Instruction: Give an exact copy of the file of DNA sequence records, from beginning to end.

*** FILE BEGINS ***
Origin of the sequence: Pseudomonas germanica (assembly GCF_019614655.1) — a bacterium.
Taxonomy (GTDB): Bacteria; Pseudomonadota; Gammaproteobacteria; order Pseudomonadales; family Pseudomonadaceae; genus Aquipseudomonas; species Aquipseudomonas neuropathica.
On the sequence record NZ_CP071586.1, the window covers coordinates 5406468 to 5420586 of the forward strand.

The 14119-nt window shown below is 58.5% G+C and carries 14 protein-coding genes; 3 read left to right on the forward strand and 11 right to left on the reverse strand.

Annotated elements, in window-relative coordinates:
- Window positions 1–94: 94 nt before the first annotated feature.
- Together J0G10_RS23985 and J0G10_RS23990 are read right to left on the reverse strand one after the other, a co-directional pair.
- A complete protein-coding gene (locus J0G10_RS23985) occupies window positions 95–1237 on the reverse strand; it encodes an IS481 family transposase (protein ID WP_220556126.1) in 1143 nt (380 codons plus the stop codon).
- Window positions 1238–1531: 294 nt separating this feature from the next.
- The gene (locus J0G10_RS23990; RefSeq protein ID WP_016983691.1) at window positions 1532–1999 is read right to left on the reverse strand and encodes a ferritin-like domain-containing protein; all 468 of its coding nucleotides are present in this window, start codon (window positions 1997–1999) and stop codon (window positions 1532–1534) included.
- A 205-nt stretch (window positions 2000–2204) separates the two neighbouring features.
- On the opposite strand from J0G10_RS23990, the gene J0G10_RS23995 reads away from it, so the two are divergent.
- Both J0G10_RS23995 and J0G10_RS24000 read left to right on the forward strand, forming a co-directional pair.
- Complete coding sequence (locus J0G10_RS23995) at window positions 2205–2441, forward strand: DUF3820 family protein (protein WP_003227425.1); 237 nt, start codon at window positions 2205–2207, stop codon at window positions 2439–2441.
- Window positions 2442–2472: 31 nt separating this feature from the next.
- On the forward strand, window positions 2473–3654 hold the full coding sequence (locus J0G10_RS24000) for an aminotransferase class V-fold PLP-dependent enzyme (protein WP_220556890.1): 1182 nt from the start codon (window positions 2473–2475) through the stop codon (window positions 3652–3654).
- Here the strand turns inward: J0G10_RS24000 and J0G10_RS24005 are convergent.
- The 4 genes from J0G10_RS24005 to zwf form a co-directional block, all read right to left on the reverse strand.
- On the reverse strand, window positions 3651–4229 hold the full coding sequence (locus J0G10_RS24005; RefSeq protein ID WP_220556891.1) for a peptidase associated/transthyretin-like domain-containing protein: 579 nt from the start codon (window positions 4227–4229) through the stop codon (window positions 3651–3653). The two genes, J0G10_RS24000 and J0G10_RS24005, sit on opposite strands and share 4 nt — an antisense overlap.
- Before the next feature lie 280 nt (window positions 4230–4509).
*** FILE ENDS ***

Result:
Origin of the sequence: Pseudomonas germanica (assembly GCF_019614655.1) — a bacterium.
Taxonomy (GTDB): Bacteria; Pseudomonadota; Gammaproteobacteria; order Pseudomonadales; family Pseudomonadaceae; genus Aquipseudomonas; species Aquipseudomonas neuropathica.
On the sequence record NZ_CP071586.1, the window covers coordinates 5406468 to 5420586 of the forward strand.

The 14119-nt window shown below is 58.5% G+C and carries 14 protein-coding genes; 3 read left to right on the forward strand and 11 right to left on the reverse strand.

Annotated elements, in window-relative coordinates:
- Window positions 1–94: 94 nt before the first annotated feature.
- Together J0G10_RS23985 and J0G10_RS23990 are read right to left on the reverse strand one after the other, a co-directional pair.
- A complete protein-coding gene (locus J0G10_RS23985) occupies window positions 95–1237 on the reverse strand; it encodes an IS481 family transposase (protein ID WP_220556126.1) in 1143 nt (380 codons plus the stop codon).
- Window positions 1238–1531: 294 nt separating this feature from the next.
- The gene (locus J0G10_RS23990; RefSeq protein ID WP_016983691.1) at window positions 1532–1999 is read right to left on the reverse strand and encodes a ferritin-like domain-containing protein; all 468 of its coding nucleotides are present in this window, start codon (window positions 1997–1999) and stop codon (window positions 1532–1534) included.
- A 205-nt stretch (window positions 2000–2204) separates the two neighbouring features.
- On the opposite strand from J0G10_RS23990, the gene J0G10_RS23995 reads away from it, so the two are divergent.
- Both J0G10_RS23995 and J0G10_RS24000 read left to right on the forward strand, forming a co-directional pair.
- Complete coding sequence (locus J0G10_RS23995) at window positions 2205–2441, forward strand: DUF3820 family protein (protein WP_003227425.1); 237 nt, start codon at window positions 2205–2207, stop codon at window positions 2439–2441.
- Window positions 2442–2472: 31 nt separating this feature from the next.
- On the forward strand, window positions 2473–3654 hold the full coding sequence (locus J0G10_RS24000) for an aminotransferase class V-fold PLP-dependent enzyme (protein WP_220556890.1): 1182 nt from the start codon (window positions 2473–2475) through the stop codon (window positions 3652–3654).
- Here the strand turns inward: J0G10_RS24000 and J0G10_RS24005 are convergent.
- The 4 genes from J0G10_RS24005 to zwf form a co-directional block, all read right to left on the reverse strand.
- On the reverse strand, window positions 3651–4229 hold the full coding sequence (locus J0G10_RS24005; RefSeq protein ID WP_220556891.1) for a peptidase associated/transthyretin-like domain-containing protein: 579 nt from the start codon (window positions 4227–4229) through the stop codon (window positions 3651–3653). The two genes, J0G10_RS24000 and J0G10_RS24005, sit on opposite strands and share 4 nt — an antisense overlap.
- Before the next feature lie 280 nt (window positions 4230–4509).